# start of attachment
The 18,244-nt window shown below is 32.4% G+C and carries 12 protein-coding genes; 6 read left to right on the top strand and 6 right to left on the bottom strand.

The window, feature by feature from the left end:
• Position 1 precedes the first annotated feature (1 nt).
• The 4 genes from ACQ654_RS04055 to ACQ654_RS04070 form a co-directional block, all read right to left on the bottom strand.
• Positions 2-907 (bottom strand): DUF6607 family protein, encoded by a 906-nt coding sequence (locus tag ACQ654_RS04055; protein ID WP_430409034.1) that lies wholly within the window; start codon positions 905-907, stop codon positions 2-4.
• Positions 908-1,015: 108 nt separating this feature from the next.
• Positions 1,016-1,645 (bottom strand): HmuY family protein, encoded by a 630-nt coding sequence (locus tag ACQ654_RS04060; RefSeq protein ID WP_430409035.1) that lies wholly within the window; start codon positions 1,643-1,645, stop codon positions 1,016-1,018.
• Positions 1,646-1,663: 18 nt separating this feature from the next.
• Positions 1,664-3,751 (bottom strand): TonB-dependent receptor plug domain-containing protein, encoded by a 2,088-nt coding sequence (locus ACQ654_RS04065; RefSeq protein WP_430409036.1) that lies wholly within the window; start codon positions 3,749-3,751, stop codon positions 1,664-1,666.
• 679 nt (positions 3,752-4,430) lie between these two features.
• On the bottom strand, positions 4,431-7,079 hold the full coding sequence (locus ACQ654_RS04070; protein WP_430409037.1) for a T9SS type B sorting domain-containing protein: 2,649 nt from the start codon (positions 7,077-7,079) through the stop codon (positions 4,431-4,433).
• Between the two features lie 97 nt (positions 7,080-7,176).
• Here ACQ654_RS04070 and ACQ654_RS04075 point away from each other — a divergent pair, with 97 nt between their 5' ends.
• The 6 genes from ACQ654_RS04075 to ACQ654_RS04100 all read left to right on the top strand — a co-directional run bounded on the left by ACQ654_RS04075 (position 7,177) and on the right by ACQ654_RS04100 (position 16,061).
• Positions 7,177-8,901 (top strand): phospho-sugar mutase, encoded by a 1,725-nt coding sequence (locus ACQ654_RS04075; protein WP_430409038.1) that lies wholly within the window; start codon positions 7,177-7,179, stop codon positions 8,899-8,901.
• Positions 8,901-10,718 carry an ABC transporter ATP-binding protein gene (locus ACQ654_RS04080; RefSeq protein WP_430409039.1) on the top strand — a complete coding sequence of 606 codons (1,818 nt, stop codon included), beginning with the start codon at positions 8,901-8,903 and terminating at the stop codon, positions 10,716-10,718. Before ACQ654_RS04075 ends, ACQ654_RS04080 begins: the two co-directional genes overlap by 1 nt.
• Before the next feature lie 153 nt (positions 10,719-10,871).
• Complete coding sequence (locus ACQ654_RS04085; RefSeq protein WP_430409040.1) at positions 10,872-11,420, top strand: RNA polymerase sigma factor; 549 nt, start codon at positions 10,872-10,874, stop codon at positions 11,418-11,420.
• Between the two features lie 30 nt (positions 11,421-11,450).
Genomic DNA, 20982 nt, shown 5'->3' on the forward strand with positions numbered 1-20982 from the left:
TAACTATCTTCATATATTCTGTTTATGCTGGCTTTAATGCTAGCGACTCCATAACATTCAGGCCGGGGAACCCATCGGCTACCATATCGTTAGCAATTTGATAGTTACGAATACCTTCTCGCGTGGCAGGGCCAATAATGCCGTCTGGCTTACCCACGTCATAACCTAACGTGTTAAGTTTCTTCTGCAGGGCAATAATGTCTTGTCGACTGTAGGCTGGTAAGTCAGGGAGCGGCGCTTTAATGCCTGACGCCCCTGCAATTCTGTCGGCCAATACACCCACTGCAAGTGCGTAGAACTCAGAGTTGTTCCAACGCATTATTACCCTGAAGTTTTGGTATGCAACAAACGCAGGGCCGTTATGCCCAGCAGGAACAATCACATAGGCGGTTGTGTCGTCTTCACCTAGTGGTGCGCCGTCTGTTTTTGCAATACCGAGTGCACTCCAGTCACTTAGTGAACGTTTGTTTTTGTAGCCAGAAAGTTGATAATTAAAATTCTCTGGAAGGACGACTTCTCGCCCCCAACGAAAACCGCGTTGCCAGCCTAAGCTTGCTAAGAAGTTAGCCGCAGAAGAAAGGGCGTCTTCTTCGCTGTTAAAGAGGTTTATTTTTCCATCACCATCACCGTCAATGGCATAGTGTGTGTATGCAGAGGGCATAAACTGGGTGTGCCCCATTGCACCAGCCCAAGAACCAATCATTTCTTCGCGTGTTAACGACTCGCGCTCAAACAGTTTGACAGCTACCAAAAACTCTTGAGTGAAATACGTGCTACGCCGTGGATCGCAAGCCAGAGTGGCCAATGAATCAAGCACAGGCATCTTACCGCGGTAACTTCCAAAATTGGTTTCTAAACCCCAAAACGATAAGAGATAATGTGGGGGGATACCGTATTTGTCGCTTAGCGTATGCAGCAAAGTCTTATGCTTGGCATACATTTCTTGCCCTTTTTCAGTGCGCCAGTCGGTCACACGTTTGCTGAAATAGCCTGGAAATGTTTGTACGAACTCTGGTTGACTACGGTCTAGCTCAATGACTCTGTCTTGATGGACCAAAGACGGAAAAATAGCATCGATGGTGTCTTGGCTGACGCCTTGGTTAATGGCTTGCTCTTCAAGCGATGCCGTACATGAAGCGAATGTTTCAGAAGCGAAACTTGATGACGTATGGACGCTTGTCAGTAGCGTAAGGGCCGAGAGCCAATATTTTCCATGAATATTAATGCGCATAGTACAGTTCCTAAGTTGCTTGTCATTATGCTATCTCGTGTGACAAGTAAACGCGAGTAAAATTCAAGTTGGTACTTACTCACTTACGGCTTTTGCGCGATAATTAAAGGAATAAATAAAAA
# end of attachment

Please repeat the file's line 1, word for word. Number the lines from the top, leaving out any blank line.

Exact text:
The 18,244-nt window shown below is 32.4% G+C and carries 12 protein-coding genes; 6 read left to right on the top strand and 6 right to left on the bottom strand.